Afghanistan’s Wakhan Corridor
Afghanistan’s Kyrgyz nomads survive in one of the most remote, high-altitude, bewitching landscapes on Earth. It’s a heavenly life—and a living hell.
A book of Matthieu Paley’s photographs of the Kyrgyz, “Pamir: Forgotten on the Roof of the World” was published in October by La Martinière in French and Knesebeck in German. He is trying to get it printed in English, too.
[Credit : Matthieu Paley]
At night, after the exhausting games of canasta, we would look out over the immense sea, full of white-flecked and green reflections, the two of us leaning side by side on the railing, each of us far away, flying in his own aircraft to the stratospheric regions of our own dreams. There we understood that our vocation, our true vocation, was to move for eternity along the roads and seas of the world. Always curious, looking into everything that came before our eyes, sniffing out each corner but only ever faintly - not setting down roots in any land or staying long enough to see the substratum of things; the outer limits would suffice.”
— Ernesto Che Guevara, The Motorcycle Diaries
Pictured: A man pumping water from the river, Ningxia province. (Photo: Zhang Kechun)
Chengdu-based photographer Zhang Kechun spent two years photographing from the banks of China’s Yellow River. Though the lunar tones and low horizons feel foreboding, Zhang insists the photos carry a message of hope. See the project on LightBox.
Photograph by Paolo Pellegrin, National Geographic
A window reflects an image of Fidel Castro in a working-class Havana neighborhood few tourists see.
With all of these pictures of the Olympics floating around, it begs the question, what kind of shape are former Olympic cities in?
Jamie McGregor Smith explored the ruins of Athen’s 2004 Olympic development, discovering beauty in a desolate place.
via The NY Times
Kyoto in a word is: great. The sheer number of shrines, temples, and other cultural sites in one place is astounding, and it’s all beautiful. There is too much to do, and I’m not sure you can ever do it all. My favorites definitely included Arashiyama, a western district with bamboo, temples, and monkeys; Fushimi-inari, a 4km torii-lined shrine walk; and visiting nearby Nara, with so many deer and the biggest Buddha in Japan. I was sad to go, but tomorrow I am going to the Studio Ghibli museum, so I’m excited!!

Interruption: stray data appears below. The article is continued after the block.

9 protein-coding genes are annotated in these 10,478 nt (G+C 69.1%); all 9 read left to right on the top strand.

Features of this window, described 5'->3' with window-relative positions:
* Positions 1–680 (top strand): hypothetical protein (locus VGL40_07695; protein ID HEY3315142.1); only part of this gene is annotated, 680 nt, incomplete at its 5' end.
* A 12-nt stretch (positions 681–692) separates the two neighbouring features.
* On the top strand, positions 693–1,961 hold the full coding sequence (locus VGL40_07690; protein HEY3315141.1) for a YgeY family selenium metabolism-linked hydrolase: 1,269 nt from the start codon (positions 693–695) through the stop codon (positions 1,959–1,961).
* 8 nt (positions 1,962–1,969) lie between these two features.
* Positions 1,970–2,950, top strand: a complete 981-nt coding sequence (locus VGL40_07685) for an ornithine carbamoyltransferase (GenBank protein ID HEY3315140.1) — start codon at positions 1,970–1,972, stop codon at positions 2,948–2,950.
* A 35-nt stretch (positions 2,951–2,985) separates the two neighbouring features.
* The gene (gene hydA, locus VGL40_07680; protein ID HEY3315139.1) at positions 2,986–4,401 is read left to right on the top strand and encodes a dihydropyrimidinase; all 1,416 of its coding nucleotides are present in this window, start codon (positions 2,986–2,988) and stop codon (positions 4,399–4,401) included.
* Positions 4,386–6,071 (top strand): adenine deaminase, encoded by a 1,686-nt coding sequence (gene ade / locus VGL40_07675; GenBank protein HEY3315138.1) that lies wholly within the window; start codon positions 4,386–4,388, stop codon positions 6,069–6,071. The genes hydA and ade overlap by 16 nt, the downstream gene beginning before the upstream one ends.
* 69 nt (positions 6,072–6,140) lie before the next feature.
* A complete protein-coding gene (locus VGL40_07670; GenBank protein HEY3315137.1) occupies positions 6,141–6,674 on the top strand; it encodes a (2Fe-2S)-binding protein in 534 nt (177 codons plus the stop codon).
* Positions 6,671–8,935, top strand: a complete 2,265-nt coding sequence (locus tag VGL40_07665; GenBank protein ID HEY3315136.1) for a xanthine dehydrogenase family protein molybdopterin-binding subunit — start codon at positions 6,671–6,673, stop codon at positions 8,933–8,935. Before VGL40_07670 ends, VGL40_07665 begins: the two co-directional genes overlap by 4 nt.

Guys. I fell in love in Hiroshima. Naturally, it was with a food. Hiroshima style okonomiyaki. And yes, when you eat it, sweet love music plays just like in this video.
When Americans travel abroad, they are often surprised at how well other countries do the things we used to think America does best. In fact, one reason so many American businesses still lead the world is because they benchmark the competition and emulate best practices. But suggest to an American politician that we should try to learn from other countries, and he will look at you like you are from Mars. It is somehow unpatriotic even to raise such comparisons.
Imagine if a politician were to say, “France has a better health care system than we do.” I can almost guarantee that politician would suffer electoral defeat — even though the statement, in most objective respects, is true. The U.S. is, for too many, the only country that matters; experiences anywhere else are irrelevant. Remember, we have many members of Congress who boast they have no passport.
At a time when many trend lines in the U.S. point to relative decline in this regard, one actually brings hope: More and more young Americans go abroad for some of their education.
Read more. [Image: jbachman01/Flickr]
I was just thinking on the train yesterday how embarrassing America’s rail system is and how embarrassing we are at frankly a lot of other things, and wondering how the world lets us get away with invading other people’s countries and bossing them around when we are clearly not number one anymore, and thinking about how nothing will ever change because too many Americans can’t help but see Europeans as moral-less commies.
This article contemplates these things well.
Japan - Hida Mts
Set up camp for a few days at a ryokan in Hida-Takayama, which was awesome. The ryokan was a great experience, and the area was so beautiful and luscious. My favorites were visiting Shirakawa-go, a World Heritage traditional gassho-house farming village, and Kamikochi, a hiking base in the Hida Mountains (the central “Japanese Alps”), where I got to be in beautiful nature and stalk wild Japanese macaques that were running around all over the place. Best!